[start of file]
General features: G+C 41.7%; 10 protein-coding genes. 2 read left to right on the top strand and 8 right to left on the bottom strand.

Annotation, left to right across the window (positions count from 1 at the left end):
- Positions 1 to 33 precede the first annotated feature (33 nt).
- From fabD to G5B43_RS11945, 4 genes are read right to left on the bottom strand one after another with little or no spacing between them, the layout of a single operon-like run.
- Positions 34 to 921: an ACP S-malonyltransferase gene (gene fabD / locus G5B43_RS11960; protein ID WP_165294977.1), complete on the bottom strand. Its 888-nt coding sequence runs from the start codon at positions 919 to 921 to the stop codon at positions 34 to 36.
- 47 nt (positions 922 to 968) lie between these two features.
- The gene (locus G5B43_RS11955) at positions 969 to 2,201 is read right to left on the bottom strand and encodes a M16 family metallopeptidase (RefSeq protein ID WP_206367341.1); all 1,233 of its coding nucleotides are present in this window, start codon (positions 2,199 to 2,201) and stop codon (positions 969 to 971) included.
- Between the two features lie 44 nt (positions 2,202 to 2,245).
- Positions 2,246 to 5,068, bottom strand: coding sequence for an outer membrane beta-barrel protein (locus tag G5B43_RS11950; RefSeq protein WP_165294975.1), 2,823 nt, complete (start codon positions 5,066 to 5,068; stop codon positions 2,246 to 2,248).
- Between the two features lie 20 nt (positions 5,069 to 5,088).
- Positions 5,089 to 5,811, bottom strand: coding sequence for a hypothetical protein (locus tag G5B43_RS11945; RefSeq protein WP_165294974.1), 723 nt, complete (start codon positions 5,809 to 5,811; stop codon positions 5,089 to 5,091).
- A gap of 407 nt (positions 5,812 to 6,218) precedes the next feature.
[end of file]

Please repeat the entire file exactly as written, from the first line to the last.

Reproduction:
General features: G+C 41.7%; 10 protein-coding genes. 2 read left to right on the top strand and 8 right to left on the bottom strand.

Annotation, left to right across the window (positions count from 1 at the left end):
- Positions 1 to 33 precede the first annotated feature (33 nt).
- From fabD to G5B43_RS11945, 4 genes are read right to left on the bottom strand one after another with little or no spacing between them, the layout of a single operon-like run.
- Positions 34 to 921: an ACP S-malonyltransferase gene (gene fabD / locus G5B43_RS11960; protein ID WP_165294977.1), complete on the bottom strand. Its 888-nt coding sequence runs from the start codon at positions 919 to 921 to the stop codon at positions 34 to 36.
- 47 nt (positions 922 to 968) lie between these two features.
- The gene (locus G5B43_RS11955) at positions 969 to 2,201 is read right to left on the bottom strand and encodes a M16 family metallopeptidase (RefSeq protein ID WP_206367341.1); all 1,233 of its coding nucleotides are present in this window, start codon (positions 2,199 to 2,201) and stop codon (positions 969 to 971) included.
- Between the two features lie 44 nt (positions 2,202 to 2,245).
- Positions 2,246 to 5,068, bottom strand: coding sequence for an outer membrane beta-barrel protein (locus tag G5B43_RS11950; RefSeq protein WP_165294975.1), 2,823 nt, complete (start codon positions 5,066 to 5,068; stop codon positions 2,246 to 2,248).
- Between the two features lie 20 nt (positions 5,069 to 5,088).
- Positions 5,089 to 5,811, bottom strand: coding sequence for a hypothetical protein (locus tag G5B43_RS11945; RefSeq protein WP_165294974.1), 723 nt, complete (start codon positions 5,809 to 5,811; stop codon positions 5,089 to 5,091).
- A gap of 407 nt (positions 5,812 to 6,218) precedes the next feature.